In a country where women aren’t allowed to drive, let alone vote, hold office, or do much of anything without a male guardian, what kind of role can a woman play in philanthropy? In Saudi Arabia, a significant one, in the admittedly exceptional case of Her Royal Highness Princess Banderi bint Abdulrahman Al Faisal. Princess Banderi has been the Director General of the King Khalid Foundation since its inception in 1999.
To a degree, she was groomed for the job. Her mother and grandmother were active role models of formal and informal philanthropy throughout her childhood. To ensure that she was not a “spoiled” child, they would have her accompany them on visits to nonprofits to listen to discussions on women’s rights, roles, and responsibilities within their community.
After graduating from Harvard’s John F. Kennedy School of Government with a master’s in public policy in 1998, Princess Banderi accepted the Directorship with some reluctance. She was apprehensive about her preparedness and qualifications for the role, but her gender wasn’t an obvious disqualifier. In fact, women in Saudi Arabia have frequently assumed The King Khalid Foundation leadership positions in foundations, nonprofits, and non-governmental organizations. (And, starting in 2015, they will be allowed to participate in the elective process.) If anything, the Princess says, her gender is a bonus—she’s allowed to be more aggressive and outgoing and “has nothing to lose.”
Although the Princess is traditional in many ways—for example, she has described the enveloping abaya as a relief because she doesn’t have to decide what to wear—in some respects she has been surprisingly bold. Last year, for example, she gave the go-ahead for a newspaper advertisement against domestic violence—a striking full-page picture of a woman with a black eye clearly visible under her burqa. Underneath the image a slogan read, “Some things can’t be covered,” and a list of phone numbers for local domestic abuse shelters. As the country's first-ever anti-domestic abuse advertisement, the campaign was as shocking as it was powerful, but Princess Banderi, who approved it, says she doesn’t understand the controversy. “My media and PR team were a bit nervous going into this, saying, ‘Are you sure you want to do this?’ I didn’t understand why. I don’t understand what is so controversial. Who will say, ‘Yes, it’s okay for women to be beaten up’?”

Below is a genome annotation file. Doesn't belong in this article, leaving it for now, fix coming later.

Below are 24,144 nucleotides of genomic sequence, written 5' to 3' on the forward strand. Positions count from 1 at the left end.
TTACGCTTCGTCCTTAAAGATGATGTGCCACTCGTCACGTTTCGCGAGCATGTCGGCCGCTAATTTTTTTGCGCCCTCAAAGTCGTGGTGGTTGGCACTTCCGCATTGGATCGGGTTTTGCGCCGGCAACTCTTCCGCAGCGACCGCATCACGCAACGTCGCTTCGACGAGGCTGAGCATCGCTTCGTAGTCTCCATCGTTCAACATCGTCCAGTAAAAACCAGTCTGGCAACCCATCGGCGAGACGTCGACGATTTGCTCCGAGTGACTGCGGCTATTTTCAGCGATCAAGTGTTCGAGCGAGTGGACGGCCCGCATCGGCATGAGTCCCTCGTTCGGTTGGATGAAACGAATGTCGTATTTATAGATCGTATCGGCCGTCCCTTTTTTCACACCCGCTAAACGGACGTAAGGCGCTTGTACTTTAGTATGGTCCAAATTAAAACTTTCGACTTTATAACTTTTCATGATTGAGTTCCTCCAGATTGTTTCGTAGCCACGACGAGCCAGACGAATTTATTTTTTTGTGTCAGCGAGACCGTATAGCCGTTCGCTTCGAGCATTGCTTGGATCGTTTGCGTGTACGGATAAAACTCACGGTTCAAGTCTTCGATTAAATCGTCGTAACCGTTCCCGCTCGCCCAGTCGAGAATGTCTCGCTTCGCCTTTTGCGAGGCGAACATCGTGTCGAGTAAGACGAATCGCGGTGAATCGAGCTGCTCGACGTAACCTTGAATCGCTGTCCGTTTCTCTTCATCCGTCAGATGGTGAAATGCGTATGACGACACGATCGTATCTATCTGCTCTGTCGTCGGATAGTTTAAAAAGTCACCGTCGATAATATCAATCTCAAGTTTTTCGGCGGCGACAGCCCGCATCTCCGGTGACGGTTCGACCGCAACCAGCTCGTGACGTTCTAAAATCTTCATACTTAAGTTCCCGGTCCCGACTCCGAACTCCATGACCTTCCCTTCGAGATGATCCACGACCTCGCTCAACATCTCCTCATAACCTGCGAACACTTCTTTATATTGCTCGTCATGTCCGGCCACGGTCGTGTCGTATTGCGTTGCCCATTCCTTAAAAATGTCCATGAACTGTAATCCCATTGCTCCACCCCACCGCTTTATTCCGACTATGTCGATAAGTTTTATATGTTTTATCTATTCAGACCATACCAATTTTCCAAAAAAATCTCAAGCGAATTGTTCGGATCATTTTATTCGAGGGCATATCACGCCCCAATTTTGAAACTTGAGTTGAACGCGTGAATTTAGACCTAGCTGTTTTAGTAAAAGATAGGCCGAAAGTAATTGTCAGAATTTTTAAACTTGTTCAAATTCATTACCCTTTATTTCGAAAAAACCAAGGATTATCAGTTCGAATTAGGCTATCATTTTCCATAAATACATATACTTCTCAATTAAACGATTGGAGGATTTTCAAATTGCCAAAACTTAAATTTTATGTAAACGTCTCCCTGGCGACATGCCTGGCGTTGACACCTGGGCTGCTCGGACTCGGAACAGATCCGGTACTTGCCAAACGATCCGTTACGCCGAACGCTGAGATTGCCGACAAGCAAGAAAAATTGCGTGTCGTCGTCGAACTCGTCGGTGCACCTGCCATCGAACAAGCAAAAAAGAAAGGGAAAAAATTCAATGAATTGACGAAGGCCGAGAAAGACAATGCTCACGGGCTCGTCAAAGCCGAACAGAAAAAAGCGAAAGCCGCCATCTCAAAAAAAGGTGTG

During her tenure, Princess Banderi has worked to build formal structures within the foundation, institutionalizing measurements and evaluations. She was handed a blank canvas and admits that making mistakes fast became part of her learning process. The Princess describes her management style as “growing organically” and strives to keep up pressure on the foundation’s impact not only for her local community but for the entire country.
One of the most critical discoveries has been the overwhelming need for capacity building in Saudi Arabian nonprofits. Princess Banderi focuses first on sustainability, not dependency. The foundation assists with strategic planning, mentoring and program development. Banderi has coached philanthropists and other foundations in the realities on the ground, including the need for program-building funds to ensure a robust nonprofit system.
And, perhaps to ensure continuity, she has also established the Princess Banderi Al Faisal Fellowship at the Kennedy School to support students from the Arab League. Women applicants get preference.